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How is Matcha Made?

Matcha is a strong form of green tea that you can find at Japanese restaurants. It comes in a powder, and it’s known for its vibrant green color. Watch this video and learn how matcha is made.

Matcha is made from camellia sinensis. When new chutes sprout, growers put tarps over them to block out most of the sunlight they’re exposed to. This is done for about three weeks at a time and helps the flavor and the calming effect. Next, the leaves are steamed and dried, and then the stems and veins are taken out. Tencha, which is what is left, is then ground into a powder and can be mixed with hot water to make the tea.

House of Genji is a Japanese restaurant serving San Jose. If a cocktail lounge that includes Japanese dining sounds right for you, give us a call at (408) 453-8120.

What Every Visitor Should Know About Etiquette in Japan

It’s important to mind your manners when you’re immersing yourself in a foreign culture. Whether you’re going to Japan or just going to a Japanese steakhouse for dinner, it’s nice to be familiar with proper etiquette. If you want to make a good impression, read on for a look at what every visitor should know about etiquette in Japan.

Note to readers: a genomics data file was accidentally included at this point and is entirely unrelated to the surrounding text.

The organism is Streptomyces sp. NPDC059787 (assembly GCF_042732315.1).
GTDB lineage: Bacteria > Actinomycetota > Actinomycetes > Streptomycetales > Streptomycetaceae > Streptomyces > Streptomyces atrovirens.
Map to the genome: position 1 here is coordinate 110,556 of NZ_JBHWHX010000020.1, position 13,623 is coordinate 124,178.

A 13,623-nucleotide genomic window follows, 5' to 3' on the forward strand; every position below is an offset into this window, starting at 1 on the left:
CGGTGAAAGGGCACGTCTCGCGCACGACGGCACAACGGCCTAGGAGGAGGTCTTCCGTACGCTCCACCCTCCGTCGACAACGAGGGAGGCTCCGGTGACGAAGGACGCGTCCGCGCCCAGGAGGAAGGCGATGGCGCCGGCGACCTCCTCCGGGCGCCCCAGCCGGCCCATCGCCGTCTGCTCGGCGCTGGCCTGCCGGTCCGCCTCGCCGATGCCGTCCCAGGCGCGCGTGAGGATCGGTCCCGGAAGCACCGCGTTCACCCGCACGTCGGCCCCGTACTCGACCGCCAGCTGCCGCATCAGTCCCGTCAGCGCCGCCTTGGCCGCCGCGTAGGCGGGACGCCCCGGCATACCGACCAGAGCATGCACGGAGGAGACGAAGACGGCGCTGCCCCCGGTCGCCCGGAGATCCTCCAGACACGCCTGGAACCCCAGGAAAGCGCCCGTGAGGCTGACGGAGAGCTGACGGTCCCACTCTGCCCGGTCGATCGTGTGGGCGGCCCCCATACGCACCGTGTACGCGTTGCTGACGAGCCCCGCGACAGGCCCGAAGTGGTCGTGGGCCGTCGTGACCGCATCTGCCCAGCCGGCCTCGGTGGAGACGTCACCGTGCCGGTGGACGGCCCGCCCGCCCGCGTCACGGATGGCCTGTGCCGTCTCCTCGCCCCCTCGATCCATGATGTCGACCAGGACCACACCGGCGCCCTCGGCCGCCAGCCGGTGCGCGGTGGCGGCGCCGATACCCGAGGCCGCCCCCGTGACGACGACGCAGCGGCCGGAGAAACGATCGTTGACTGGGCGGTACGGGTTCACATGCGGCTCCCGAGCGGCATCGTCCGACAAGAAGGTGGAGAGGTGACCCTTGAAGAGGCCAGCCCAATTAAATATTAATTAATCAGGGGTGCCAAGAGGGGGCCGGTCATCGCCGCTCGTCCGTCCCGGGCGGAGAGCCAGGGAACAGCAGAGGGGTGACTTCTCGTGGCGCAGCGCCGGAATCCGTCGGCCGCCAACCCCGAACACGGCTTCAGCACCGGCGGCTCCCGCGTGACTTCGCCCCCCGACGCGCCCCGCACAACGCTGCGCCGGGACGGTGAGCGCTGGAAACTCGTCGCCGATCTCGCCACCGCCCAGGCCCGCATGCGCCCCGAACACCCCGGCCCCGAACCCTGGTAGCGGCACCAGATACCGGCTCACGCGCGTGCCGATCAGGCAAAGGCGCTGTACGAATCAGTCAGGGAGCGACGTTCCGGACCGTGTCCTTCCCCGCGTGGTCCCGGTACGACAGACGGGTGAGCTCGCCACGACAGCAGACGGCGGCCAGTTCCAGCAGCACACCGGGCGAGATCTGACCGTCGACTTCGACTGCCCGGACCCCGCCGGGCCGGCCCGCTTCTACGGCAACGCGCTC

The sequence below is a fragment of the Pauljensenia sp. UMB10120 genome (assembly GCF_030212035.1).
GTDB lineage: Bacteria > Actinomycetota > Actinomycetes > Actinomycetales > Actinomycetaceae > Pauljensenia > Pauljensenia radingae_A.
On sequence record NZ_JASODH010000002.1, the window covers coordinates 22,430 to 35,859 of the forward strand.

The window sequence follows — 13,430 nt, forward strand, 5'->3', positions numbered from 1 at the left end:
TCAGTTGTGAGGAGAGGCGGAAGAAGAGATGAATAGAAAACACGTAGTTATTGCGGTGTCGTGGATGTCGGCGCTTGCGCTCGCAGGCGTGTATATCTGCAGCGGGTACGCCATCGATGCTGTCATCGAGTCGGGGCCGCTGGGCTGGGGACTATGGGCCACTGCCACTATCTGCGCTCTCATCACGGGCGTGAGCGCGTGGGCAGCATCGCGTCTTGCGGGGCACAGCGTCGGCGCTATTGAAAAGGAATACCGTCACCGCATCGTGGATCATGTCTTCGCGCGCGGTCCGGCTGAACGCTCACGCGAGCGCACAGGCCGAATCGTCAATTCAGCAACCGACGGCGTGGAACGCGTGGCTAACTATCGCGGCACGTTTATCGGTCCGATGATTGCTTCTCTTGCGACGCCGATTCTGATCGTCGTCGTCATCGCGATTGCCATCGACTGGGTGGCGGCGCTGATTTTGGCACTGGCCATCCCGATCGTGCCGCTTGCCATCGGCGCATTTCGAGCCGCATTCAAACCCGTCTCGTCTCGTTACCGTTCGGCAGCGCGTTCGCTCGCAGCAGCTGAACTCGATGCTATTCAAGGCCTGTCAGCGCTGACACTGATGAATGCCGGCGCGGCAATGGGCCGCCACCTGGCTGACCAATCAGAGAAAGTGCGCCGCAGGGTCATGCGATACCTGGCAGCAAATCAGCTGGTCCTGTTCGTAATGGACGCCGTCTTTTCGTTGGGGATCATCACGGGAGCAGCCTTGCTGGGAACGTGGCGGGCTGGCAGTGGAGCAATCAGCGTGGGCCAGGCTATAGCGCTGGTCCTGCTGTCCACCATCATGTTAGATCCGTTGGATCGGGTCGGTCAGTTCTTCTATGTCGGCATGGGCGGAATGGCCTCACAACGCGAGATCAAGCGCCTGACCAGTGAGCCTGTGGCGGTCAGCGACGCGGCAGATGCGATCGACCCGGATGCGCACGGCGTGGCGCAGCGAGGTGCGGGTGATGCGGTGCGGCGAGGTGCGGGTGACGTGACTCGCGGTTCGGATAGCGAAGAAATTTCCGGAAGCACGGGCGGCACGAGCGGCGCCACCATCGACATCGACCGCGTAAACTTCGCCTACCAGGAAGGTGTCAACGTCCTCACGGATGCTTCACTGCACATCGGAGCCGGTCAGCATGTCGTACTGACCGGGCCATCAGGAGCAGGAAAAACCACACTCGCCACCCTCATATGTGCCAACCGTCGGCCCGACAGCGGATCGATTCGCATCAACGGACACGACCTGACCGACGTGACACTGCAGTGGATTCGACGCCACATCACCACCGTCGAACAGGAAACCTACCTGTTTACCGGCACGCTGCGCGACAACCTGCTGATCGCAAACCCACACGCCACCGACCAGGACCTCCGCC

Eating on the Go

In the United States, it’s perfectly normal to see someone with a slice of pizza in one hand and a cell phone in the other walking down the street. In Japan, however, this is not a usual occurrence. Rather than eating on the go, it’s customary to save the food until you get to your destination. You might even see people drinking their whole bottle of water or soda before walking away from the vending machine. Eating and drinking isn’t even allowed on Japanese public transportation.

Chopstick Use

It might take some time to get used to using chopsticks—mastering this skill doesn’t come easy to everyone. No matter how skilled or clueless you are when it comes to using chopsticks, the way you set them down actually makes a big difference in terms of etiquette. Instead of leaving them sticking straight up out of your food, lay them flat across the bowl or use a chopstick rest. Passing food from one plate to another using chopsticks is considered disrespectful as well, so if you’re going to share food, use the back ends of your sticks.

Finish Your Dish

It’s against Japanese culture to waste, especially when it comes to food. If you visit Japan or dine in a Japanese restaurant, don’t pick parts of your meal out and put them to the side. You can also score some extra etiquette points by trying some of every dish.

Now that you know how to practice the proper etiquette, try out your manners at a Japanese restaurant serving San Jose. Call House of Genji at (408) 453-8120 or look at our website if you’re interested in enjoying some fine Japanese dining.

Signs You Would Enjoy Teppanyaki Dining

Teppanyaki dining is something everyone should experience at one point in their lives, and there are some signs that you’d like it more than most. If you’re already a fan of Japanese dining, you like to mix up your sides, and you enjoy watching your chef prepare your meal, you’re a perfect candidate. Here’s a look at some of the signs you would enjoy teppanyaki dining.

You Enjoy Japanese Dining